by Filippo Rossi
Once I met a traveller from a distant star who said:
Looking out upon the lone and silent dust that stretches far away, away into the forgotten regions of the universe one feels dragged, by a mysterious force, into an abyss of deep sorrow. The colossal wreckage which I observed was all that remained of ancient worlds, of stories never told, of galaxies that had once pulsed with energy and of creatures who had once roamed the surface of the planets they treasured and called home… All is gone. Annihilated by the secret forces of a universe still shrouded in thick mystery, it has all moved down the meandering stream of time for us never to see again. I could not help but wonder and imagine a space traveller like myself looking out on a similar spectacle and wondering what unrecorded race lay in those debris that, unbeknownst to him, were once the Earth.
But suddenly the distant apparition of a grain of light from the birth of a remote star, made me understand the magnificent stupidity of my sorrow. As I returned my gaze to the dust imperceptibly clustering under the tender force of gravity I realised with awe that all the information that had once been piled high to form the colossal monuments of a distant past was not lost but merely transformed into the primordial state of things which I observed.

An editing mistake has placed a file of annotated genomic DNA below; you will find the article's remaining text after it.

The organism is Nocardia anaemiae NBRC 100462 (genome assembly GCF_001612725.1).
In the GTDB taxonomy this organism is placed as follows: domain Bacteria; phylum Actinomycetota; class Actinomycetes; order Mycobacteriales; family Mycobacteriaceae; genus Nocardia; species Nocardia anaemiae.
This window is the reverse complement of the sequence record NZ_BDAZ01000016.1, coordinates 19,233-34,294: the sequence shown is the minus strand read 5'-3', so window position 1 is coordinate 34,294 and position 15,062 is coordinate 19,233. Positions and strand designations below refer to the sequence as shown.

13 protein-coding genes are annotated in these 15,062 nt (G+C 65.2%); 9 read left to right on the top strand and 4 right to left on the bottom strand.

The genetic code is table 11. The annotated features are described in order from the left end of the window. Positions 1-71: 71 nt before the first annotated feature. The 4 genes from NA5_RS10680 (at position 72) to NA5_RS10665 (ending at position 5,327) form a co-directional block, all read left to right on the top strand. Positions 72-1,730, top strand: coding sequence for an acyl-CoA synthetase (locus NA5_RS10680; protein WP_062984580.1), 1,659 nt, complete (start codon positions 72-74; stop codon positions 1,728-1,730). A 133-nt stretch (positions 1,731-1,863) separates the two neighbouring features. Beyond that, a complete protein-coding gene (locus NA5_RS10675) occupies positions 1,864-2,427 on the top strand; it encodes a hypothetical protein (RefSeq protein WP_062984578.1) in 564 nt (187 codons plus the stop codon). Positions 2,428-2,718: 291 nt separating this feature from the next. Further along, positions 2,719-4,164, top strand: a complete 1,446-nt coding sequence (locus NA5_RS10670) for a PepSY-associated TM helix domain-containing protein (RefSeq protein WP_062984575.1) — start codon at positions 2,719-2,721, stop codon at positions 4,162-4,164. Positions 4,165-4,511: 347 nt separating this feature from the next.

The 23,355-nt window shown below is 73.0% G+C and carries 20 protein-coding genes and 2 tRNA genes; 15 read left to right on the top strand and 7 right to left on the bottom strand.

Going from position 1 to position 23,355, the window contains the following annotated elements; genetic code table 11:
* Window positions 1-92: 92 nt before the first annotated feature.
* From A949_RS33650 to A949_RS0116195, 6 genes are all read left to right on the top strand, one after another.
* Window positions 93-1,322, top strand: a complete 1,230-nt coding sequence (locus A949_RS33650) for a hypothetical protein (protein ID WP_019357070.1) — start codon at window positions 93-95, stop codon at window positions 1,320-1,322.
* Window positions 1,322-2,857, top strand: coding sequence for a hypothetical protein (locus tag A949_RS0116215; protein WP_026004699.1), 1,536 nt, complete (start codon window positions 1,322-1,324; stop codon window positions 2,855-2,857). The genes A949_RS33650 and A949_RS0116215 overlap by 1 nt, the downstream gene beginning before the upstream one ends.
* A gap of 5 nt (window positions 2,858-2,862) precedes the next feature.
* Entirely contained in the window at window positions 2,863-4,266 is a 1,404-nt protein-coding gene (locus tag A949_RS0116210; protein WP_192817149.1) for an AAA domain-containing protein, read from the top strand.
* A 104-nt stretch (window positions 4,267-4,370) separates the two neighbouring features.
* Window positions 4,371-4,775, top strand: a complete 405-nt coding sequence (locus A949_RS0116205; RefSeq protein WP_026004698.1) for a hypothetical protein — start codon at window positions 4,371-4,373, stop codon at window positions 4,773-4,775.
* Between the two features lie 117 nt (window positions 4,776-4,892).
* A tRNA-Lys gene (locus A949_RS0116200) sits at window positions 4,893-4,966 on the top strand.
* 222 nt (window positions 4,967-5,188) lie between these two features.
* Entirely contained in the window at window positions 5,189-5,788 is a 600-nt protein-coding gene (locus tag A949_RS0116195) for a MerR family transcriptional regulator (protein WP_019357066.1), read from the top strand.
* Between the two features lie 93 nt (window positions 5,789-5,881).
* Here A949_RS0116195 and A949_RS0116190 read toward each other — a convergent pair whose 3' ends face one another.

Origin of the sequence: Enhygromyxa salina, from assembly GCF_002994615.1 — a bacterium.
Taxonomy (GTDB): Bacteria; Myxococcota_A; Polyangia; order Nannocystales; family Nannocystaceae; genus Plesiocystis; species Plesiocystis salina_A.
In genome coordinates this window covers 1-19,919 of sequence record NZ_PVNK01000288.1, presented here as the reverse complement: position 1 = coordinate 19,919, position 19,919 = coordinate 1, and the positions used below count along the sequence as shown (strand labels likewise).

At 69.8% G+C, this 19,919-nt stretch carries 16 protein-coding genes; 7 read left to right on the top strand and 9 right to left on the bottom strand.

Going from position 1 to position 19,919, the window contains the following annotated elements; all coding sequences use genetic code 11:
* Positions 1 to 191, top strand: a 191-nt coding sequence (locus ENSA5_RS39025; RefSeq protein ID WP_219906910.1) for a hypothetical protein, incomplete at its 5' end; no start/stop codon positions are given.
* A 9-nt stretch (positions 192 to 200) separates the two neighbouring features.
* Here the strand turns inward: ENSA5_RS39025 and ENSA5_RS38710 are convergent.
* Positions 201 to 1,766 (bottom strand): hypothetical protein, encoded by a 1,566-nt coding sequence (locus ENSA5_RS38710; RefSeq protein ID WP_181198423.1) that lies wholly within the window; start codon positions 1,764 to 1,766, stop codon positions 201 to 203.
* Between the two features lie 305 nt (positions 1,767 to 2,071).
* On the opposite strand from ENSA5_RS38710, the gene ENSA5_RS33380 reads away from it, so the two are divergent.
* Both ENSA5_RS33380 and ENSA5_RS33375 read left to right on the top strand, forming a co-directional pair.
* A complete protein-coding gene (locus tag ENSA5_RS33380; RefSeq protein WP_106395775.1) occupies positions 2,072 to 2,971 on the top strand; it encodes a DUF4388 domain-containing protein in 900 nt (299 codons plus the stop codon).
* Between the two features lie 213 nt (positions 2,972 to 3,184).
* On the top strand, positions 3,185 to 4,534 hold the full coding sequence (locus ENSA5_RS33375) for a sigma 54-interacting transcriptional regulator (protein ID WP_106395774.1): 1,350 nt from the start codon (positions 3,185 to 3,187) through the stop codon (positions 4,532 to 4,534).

Now I too travel home through this cold and silent desert. Like that traveller of long ago I wonder. Could these debris be those of the planet he called Earth? Could it possibly be that the barren wasteland he had described to me has slowly come together for a new life of which my home, in the province of the Lupus star, is a part of? There is no way to know. All that is certain is that now, as I look out of this porthole, grain by grain the fine dust moves closer and closer together; once more dragged by an irresistible desire to never stop and stand still, but to instead always be engaged in the perpetual motion which drives the constant change that we are all a part of.